Jeffrey Nozar of Oshkosh stands outside Jerry’s Bar in Oshkosh with the 172.7-pound, 76.9-inch sturgeon speared Saturday. It was the largest registered fish on the first day of the season. / Adam Jungwirth/of The Northwestern
Sturgeon totals for opening day
Juvenile females: 39 of 316 limit
Adult females: 126 of 711 limit
Males: 118 of 960 limit
Juvenile females: 18 of 79 limit
Adult females: 37 of 79 limit
Males: 104 of 240 limit
Source: Wisconsin Department of Natural Resources
A fisherman’s tale is hard to believe, even if it’s true.
Just ask Oshkosh resident Jeffery Nozar.
Nozar landed the biggest sturgeon on the opening day of the spearing season Saturday, a 172.7-pound behemoth that measured 76.9 inches long.
“Every person I called did not believe me,” Nozar said. “Every one.”
Nozar’s tale can act like salt in the wounds of veteran sturgeon spearers, because as he put it, he had a “horseshoe” on his side Saturday.
In just his second year with a license, his spotter, Jason Zick, notified Nozar that a sturgeon was right underneath him with just 15 minutes left before spearing closed for the day.
Nozar, like many sturgeon spearers on opening day, achieved an almost celebrity status as more than 50 people stopped to take a picture of the beast while it was hung up outside Jerry’s Bar in Oshkosh.
Large crowds flocked to registration stations to get a glimpse of the prehistoric fish.
Jay Berk, in town for business, came from Vermilion, Ohio, went to Wendt’s on the Lake to watch the fish get weighed and registered.
“I came to check it out,” Berk said. “I’ve never seen a sturgeon before in my life.
“I think it’s really awesome.”
Jim Carbone came to Wendt’s from Grafton just to see the fish getting registered.
“I just can’t believe how many shanties are out here,” Carbone said. “It’s amazing.”
The fish draw such a large crowd that rumors often get started. This season, there was rumor that a 232-pound sturgeon was hanging up North of Payne’s Point.
“It’s almost like a Moby Dick tale,” Otter Street Fishing Club President Scott Engel said. “People want to see the monster fish that Lake Winnebago has.”
Even when out on the ice, news of a sturgeon landed causes quite a stir.
“When you call, everyone runs out of their shack and take pictures,” Dave Dutscheck of Necedah said. “It’s quite an affair when you get one.”
The Dutschecks can consider themselves lucky as three brothers, Dave, James and Joe each landed a sturgeon on opening day; the first time in the 17 years of spearing that has occurred.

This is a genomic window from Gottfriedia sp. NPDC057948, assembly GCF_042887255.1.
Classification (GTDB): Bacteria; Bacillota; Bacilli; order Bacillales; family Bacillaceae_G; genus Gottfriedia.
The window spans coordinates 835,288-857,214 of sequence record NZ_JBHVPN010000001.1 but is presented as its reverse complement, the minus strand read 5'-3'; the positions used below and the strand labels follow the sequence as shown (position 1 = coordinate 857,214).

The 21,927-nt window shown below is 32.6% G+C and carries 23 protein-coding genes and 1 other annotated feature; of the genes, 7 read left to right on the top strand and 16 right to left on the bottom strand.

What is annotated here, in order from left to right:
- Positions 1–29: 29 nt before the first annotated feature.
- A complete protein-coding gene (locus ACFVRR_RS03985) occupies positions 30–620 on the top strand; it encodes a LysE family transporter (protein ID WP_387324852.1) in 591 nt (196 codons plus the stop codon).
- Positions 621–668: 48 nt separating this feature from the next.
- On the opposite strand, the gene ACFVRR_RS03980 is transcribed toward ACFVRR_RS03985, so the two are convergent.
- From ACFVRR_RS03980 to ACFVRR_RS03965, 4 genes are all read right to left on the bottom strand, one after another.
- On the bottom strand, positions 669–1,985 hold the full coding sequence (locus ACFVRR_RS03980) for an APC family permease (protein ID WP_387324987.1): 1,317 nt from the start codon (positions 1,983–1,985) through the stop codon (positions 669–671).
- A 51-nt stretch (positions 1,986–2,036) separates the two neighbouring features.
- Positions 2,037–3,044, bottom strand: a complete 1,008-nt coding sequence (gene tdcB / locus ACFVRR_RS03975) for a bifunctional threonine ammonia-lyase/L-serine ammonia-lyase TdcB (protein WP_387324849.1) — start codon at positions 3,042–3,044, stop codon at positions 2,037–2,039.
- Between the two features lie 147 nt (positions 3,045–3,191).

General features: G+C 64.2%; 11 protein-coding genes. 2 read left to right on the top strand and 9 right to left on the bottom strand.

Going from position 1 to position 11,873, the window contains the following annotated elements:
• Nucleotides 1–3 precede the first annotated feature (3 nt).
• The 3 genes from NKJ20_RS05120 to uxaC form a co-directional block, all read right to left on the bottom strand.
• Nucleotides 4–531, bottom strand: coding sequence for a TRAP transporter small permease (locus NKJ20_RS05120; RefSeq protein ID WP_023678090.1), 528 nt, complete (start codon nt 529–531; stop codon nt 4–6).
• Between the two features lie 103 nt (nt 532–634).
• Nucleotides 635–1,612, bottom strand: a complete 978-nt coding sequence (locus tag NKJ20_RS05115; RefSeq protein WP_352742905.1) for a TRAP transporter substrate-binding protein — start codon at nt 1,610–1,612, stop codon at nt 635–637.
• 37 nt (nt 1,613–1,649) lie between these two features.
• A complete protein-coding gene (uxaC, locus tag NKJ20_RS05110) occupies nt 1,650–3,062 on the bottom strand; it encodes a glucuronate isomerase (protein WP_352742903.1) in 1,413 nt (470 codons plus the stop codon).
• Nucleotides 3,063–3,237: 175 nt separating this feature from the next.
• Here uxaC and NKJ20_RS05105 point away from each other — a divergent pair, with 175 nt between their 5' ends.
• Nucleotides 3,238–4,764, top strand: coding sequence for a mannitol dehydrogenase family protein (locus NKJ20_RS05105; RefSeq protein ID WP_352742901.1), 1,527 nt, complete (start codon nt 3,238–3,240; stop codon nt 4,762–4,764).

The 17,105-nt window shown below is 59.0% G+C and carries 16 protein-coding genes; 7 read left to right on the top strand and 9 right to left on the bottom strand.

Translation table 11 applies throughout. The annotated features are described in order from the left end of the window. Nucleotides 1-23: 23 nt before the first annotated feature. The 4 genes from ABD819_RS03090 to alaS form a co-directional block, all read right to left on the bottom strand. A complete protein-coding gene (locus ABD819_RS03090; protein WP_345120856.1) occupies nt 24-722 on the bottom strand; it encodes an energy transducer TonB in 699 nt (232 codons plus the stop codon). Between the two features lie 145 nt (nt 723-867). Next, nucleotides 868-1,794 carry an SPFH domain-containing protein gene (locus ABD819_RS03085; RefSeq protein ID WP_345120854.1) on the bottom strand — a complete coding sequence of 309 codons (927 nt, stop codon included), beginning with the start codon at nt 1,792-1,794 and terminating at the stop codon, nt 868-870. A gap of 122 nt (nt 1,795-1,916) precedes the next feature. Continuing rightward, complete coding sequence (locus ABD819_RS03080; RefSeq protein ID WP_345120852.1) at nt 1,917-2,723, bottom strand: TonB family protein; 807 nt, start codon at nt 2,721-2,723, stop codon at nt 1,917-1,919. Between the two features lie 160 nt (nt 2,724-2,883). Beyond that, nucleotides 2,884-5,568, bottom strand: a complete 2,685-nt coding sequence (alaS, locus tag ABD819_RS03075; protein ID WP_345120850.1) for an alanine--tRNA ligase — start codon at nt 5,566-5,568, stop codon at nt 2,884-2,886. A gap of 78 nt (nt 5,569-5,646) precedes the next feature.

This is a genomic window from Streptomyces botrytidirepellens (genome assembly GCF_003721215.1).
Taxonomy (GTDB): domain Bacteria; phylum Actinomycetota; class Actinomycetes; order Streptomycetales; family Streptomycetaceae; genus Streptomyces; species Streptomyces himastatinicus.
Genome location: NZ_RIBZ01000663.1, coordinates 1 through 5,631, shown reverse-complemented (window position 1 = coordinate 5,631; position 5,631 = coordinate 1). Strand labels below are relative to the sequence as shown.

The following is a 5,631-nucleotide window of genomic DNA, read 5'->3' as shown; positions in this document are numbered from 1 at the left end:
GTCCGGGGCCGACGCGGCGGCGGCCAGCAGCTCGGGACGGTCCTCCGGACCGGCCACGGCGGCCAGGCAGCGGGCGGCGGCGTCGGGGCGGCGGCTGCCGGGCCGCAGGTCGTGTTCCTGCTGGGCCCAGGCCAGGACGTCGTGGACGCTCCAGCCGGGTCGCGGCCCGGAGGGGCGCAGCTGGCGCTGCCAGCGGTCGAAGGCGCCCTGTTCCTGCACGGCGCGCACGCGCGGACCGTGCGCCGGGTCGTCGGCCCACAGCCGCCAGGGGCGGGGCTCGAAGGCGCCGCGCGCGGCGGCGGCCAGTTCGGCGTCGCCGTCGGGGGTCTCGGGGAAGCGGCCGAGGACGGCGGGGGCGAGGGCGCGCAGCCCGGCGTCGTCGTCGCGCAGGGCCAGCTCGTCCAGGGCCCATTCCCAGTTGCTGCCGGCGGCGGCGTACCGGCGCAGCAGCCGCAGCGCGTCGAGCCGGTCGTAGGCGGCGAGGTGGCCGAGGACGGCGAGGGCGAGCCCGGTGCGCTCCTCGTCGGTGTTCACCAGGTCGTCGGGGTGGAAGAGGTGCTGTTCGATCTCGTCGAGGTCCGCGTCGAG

“You sit a lot of years and you don’t see nothing,” Dutscheck said. “But the rush you get when the one time you see them is really special.”
Unlike the Dutschecks, many spearers came home empty handed as 442 sturgeon were harvested on opening day, 214 less than opening day last year.
Kevin Gutjahr of Boulder Junction was in the more familiar position of the 12,423 people that purchased a license; he came up empty handed, as he has for the entire 12 years he has ventured out on the ice.
Although he didn’t land a sturgeon, one of the people in his party landed a fish.
Despite never spearing his own and what he called the “boredom” of sitting out on the ice, when someone he knows lands a sturgeon the thrill is shared by everyone in the party.
“When a fish swims in it’s the most excitement you’ve ever had,” Gutjahr said.
The lower total of fish taken on opening day bodes well for the slew of spearers that took off two weeks of work for the once-a-year activity, according to Ron Bruch of the DNR.
“That will likely mean a longer season,” Bruch said. “It’s probably going to last longer than last year.”
Last season, sturgeon spearing was open for just six days of the possible 14 and Bruch said this season could go through next weekend.
The reason for the lower number of sturgeon speared on opening day this season has nothing to do with the population, according to Bruch.
He said the amount of snow on the ice made it harder for spearers to travel to hot spots, and the sturgeon are spread out across the lake more so than last year because of abundant sources of food all over the lake due to a large gizzard shad hatch in 2010.
“The fish are out there, the conditions are such that success rate is lower today than last year,” Bruch said.
For spearers who haven’t filled their tags, Bruch said the best successes were found on the East shore of Lake Winnebago North of Stockbridge and in the southwest corner of the lake.
Andrew Munger: (920) 426-6661 or firstname.lastname@example.org